Carmine Gallo: I spoke to a young 25-year old man who had some technical experience, who’s looking for a new job. He had some technical experience but not much, so on paper he didn’t look that good compared to a lot of other candidates. In his first job interview, he said he had read some of my work and really practiced communicating what that company’s vision was and their products and all that. They hired him in two days. He doubled his salary.
Steve Pomeranz: Yeah.
Carmine Gallo: They told him specifically, they said, we have plenty of plenty who know the technical part, but not that many who can communicate it well.
Steve Pomeranz: My guest is Carmine Gallo. The book is The Storyteller’s Secret: From TED Speakers To Business Legends, Why Some Ideas Catch On And Others Don’t. So we all know one archetypal typical story is them rags to riches story line. What are some of the other archetypal stories that we’re very, very familiar with?
Carmine Gallo: Well, first of all, rags to riches? Keep telling them, we are wired, here’s something else in this literature, we are wired to love rags to riches stories because we need to hear them. We need to find meaning in struggle. If you have struggled or you have failed and learned something from it, by all means, continue to share those personal stories because they make a connection with people. The other structure that I like is by stealing a page from Hollywood. All commercially successful movies have a three-part structure, and you can use this in your very next business pitch or presentation.
Steve Pomeranz: What are they?
Carmine Gallo: Part one is the setup. There has to be the back story, the status quo. Here is the hero’s world as it is. Part two is the conflict. That’s where we get the villain. Part three is the resolution. Every movie, almost every commercially successful movie, has to follow the three parts. In a business pitch, Steve, it’s very simple. Let’s say you are advising someone, or a new client, or a prospect. Paint a picture of the world as it is for that particular company or client. Act two, there’s a problem or a challenge. They’re about to hit an iceberg in Titanic. They may not even see the iceberg, but you’re going to show them that conflict. Part three is the resolution. That is how your business, your idea, your service is going to make their world a better place. Three structures, you could do that in one minute. One-minute story.
Steve Pomeranz: You know the one story that comes to mind when you describe this is, basically, the story of Cinderella. Which, as I understand, is told in many cultures— the back story, the poor young girl, and the back story about the evil sisters, and there’s your villains and then, of course, the rise to final fame and fortune, and so on. When you-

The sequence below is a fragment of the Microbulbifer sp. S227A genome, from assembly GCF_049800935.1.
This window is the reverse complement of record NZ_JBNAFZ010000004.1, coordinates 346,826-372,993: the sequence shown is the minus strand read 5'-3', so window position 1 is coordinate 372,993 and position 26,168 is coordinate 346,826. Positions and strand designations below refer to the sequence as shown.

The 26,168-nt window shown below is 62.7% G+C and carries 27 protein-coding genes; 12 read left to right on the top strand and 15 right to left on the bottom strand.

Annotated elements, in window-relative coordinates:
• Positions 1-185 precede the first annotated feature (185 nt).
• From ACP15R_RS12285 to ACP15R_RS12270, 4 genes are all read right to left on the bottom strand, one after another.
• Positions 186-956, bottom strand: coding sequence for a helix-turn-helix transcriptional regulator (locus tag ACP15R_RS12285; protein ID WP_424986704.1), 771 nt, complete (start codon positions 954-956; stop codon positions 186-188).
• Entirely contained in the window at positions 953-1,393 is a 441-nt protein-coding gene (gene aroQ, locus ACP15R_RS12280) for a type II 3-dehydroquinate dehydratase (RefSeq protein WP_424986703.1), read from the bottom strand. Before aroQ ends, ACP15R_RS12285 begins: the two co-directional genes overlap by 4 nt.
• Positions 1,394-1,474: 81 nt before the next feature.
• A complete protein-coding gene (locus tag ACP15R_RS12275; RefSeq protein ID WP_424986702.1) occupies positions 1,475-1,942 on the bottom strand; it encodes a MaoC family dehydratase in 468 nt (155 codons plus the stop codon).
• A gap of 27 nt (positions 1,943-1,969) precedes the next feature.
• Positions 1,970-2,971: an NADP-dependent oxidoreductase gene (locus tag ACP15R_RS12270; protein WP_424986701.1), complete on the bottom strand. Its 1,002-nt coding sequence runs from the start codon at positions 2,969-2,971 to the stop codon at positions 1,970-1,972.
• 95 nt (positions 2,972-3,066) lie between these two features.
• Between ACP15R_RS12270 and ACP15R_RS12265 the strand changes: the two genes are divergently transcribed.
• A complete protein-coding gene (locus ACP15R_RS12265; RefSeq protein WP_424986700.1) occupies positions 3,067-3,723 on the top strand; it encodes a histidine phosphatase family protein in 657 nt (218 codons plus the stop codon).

Carmine Gallo: A screenwriter taught me that Cinderella and Rocky, those movies work because there is a very strong dramatic arc.
Steve Pomeranz: Yeah.
Carmine Gallo: They can’t just be not doing well. They have to be really down in the dumps. Then they have to get a castle at the end. There has to be a big dramatic arc.
Steve Pomeranz: There’s a great Kurt Vonnegut video … YouTube, it’s on YouTube and he must have … he was lecturing—I don’t know, it must have been thirty or more years ago— on a blackboard and he discusses just that. The exact arc of Cinderella. I’m going to send it to you. You’re going to love it. What level of language in business or otherwise should you be using? Should you be speaking at a college level, at a high school level, or what’s the best level of language to use?
Carmine Gallo: Well, I hope we don’t offend anybody on our radio station today. Sixth-grade level.
Steve Pomeranz: Sixth grade?
Carmine Gallo: Okay, and I do have a lot of proof for this. Let me add this caveat. When— and this is actually an important caveat—when you have a message that needs to be communicated to the widest possible group of people, it helps to speak in sixth-grade language. Sixth-grade language meaning a typical sixth grader could probably understand and read it and that the words are short, the sentence structure is very simple, there isn’t a lot of jargon, it’s not very confusing, just very simply laid out. I have a lot of evidence for this. Bill Gates, in his newsletter every year, Bill Gates sends out this beautiful newsletter that talks about philanthropy and the world and some of the challenges that he and Melinda Gates see. Take a look at the last newsletter. I took all of the content from it. I put it into a tool that actually measures text for grade-appropriate levels, and it turned out to be about sixth grade. He … what Bill Gates has done beautifully is he has learned to take complex information and reduce it to a very simple language.
Steve Pomeranz: Yeah.
Carmine Gallo: We’re seeing this a lot. Steve Jobs did this all the time. Elon Musk, I have a whole chapter on Elon Musk. I took an entire presentation of his that, again, meant for the masses, meant for the masses, not just two engineers. Meant for the masses, and it’s about sixth-grade level. He would say things like, this is real, pollution is real.